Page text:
Professor and author Marianna Tax Choldin is a tried and true educator with years under her belt teaching and researching with a primary focus on Russian and Library studies. Born and raised in in Hyde Park near Chicago, but always fascinated by Russian history and politics, she explores ideas such as censorship and freedom, and subscribes to revering the power of books and their impact on the world.
One of her many accomplishments is that she helped found Mortenson International Library Center, and with over 25 years at it helm, Choldin aspires to bridge international libraries and librarians from all over the globe, to progress ideas of open societies in order to spur better opportunities for education and tolerance. Her work has been featured in many academic publications and her interviews have been printed by various public forums as well.
As a long time regular, Marianna had been outfitted by Clever Alice for years, and we are honored for our clothing to be packed away on her travels to conferences and countries, libraries and living rooms or anywhere in between while she inspires global growth and heartens sustainable connections.
Where did you grow up?
I grew up in the Hyde Park neighborhood of Chicago, where my father was a professor at the University of Chicago. I was born at the university hospital, and went through school at the university, from preschool through my PhD—I’m what’s known as a “lifer.” I met my husband in college, and married the day after I graduated. We’ve been together for nearly 58 years!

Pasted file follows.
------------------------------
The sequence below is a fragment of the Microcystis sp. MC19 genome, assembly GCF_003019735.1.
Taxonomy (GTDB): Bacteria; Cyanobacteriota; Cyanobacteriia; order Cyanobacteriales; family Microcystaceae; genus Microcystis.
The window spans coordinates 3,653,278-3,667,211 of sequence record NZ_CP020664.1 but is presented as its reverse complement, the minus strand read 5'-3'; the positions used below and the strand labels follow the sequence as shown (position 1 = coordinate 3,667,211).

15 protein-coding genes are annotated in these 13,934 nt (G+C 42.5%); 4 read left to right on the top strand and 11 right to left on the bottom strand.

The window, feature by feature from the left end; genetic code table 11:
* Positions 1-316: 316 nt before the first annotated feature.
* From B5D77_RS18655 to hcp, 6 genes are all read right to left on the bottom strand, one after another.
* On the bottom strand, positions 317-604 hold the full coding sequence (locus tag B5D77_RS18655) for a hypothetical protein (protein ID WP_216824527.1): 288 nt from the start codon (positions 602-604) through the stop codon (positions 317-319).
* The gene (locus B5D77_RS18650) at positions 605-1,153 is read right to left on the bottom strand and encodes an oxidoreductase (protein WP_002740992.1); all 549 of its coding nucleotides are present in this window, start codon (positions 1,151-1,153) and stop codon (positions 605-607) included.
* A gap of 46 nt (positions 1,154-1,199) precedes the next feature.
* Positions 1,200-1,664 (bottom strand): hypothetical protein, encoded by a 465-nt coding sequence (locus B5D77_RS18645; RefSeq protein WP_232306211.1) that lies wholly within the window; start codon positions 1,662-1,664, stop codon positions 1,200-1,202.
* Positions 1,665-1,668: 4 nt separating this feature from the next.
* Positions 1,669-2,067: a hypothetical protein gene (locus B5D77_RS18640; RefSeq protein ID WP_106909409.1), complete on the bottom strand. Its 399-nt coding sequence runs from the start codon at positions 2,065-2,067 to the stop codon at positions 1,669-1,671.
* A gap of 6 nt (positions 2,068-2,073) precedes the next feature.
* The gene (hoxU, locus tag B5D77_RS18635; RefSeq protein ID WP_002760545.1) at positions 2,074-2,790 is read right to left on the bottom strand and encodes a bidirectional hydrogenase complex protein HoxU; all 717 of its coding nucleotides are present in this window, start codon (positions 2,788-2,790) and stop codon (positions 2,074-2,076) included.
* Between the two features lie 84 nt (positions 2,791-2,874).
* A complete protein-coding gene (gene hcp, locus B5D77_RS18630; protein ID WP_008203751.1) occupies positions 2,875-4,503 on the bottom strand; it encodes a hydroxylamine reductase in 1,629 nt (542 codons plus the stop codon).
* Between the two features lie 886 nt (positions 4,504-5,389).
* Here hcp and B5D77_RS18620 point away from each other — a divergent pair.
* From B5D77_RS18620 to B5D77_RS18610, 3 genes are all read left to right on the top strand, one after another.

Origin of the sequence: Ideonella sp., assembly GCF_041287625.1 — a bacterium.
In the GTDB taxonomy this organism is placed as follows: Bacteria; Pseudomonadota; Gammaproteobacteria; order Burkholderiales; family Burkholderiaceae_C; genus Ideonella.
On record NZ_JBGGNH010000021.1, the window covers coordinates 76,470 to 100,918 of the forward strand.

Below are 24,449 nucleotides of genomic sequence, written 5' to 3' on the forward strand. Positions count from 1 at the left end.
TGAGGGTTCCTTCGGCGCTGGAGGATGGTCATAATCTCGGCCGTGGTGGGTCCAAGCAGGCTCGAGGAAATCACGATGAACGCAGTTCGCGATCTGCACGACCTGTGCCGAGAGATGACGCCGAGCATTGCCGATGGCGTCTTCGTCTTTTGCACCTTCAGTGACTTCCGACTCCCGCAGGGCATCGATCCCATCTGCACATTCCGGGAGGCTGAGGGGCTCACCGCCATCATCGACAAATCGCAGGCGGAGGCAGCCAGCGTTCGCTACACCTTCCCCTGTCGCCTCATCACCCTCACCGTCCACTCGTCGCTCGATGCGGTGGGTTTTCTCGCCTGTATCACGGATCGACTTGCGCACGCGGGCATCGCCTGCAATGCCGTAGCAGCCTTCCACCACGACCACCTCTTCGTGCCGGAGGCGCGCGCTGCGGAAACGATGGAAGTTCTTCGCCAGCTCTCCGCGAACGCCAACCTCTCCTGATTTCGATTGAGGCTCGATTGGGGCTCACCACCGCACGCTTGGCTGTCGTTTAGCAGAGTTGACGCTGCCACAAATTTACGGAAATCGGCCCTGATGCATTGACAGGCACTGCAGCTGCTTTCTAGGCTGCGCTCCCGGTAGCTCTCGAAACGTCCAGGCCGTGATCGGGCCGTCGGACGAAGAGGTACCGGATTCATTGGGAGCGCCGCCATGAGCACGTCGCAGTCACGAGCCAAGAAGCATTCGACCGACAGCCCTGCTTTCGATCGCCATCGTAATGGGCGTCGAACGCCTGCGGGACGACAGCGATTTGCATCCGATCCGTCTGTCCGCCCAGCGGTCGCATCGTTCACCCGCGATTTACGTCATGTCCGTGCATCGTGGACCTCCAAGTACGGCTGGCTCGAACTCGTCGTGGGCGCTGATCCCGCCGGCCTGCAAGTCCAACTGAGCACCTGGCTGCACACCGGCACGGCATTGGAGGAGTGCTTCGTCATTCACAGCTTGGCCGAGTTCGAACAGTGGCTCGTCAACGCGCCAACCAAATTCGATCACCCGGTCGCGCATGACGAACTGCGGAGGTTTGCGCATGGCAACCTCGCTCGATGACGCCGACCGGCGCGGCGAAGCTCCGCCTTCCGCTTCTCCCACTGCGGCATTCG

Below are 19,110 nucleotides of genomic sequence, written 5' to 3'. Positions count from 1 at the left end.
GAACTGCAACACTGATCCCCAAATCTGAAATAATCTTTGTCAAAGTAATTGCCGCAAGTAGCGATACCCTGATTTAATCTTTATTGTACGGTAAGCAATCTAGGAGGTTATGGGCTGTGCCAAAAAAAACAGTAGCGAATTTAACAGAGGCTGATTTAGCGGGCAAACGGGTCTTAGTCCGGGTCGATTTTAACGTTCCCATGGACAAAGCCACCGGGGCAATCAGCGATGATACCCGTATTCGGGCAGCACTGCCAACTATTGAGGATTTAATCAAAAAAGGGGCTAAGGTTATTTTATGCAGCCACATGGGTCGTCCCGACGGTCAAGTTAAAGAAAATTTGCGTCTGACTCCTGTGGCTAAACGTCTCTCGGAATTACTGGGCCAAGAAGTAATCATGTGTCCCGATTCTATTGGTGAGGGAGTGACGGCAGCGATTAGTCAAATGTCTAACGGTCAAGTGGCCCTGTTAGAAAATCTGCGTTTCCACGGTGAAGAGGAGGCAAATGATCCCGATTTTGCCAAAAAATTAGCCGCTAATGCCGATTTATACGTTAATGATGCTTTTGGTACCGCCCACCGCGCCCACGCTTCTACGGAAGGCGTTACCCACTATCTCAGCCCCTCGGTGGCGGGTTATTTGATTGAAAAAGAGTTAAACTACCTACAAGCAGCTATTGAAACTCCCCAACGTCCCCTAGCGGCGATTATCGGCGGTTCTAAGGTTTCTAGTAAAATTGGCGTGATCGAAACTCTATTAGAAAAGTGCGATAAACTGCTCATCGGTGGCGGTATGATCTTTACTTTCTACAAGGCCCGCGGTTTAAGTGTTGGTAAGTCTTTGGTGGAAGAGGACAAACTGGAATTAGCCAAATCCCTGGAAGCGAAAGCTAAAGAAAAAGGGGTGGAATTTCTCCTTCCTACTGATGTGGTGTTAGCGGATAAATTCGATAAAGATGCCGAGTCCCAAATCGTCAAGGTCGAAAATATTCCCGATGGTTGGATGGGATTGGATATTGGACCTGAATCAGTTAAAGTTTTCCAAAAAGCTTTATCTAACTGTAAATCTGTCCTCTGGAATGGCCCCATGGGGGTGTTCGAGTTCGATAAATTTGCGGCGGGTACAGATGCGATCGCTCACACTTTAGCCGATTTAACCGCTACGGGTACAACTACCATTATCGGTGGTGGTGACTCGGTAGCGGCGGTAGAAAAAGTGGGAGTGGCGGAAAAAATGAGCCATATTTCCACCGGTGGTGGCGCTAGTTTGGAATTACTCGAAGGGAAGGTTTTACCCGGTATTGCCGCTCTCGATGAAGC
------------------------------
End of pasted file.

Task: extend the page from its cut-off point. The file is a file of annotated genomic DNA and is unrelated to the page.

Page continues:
What do you do for a living?
I am a retired professor from the University of Illinois at Urbana-Champaign, a Russian Studies scholar and a librarian in the same field. My research for the last 45 years has dealt with censorship in Imperial Russia, the Soviet Union, and the post-Soviet era. I was also the founding director of the Mortenson Center for International Library Programs at the University of Illinois, which since 1990 has brought librarians from more than 90 countries to the Center.
Can you tell me about someone who has had a big influence on your life? What lessons did that person teach you?
My dear friend and colleague Katya Genieva, director of a major library in Moscow that served the whole country, was a dedicated fighter for tolerance in a population that had lived without it for more than 70 years. Katya’s death in 2015 was a great loss to me personally, and to Russia. We worked together for 25 years, beginning in 1990, on programs to help libraries and librarians throughout the former Soviet Union to modernize and, most important, to help their libraries move from a closed society to an open one. During this period I came to Russia frequently (more than 50 times!) to work with Katya on countless projects in Moscow, St. Petersburg, and cities all over that vast country. I admired and loved Katya and her family, who took me in whenever I came, and who taught me so much about their life and history. I had a marvelous education at the University of Chicago in Russian language, literature, and history, and I was (and remain) fluent in Russian. But education is only one part of the story; real-life experience deepens and broadens education. From Katya I learned that it is possible to live and work in a place like the Soviet Union, and now Russia, without being damaged by the terrible, often life-threatening, events going on around you, to remain uncorrupted and transparent despite seemingly insurmountable obstacles.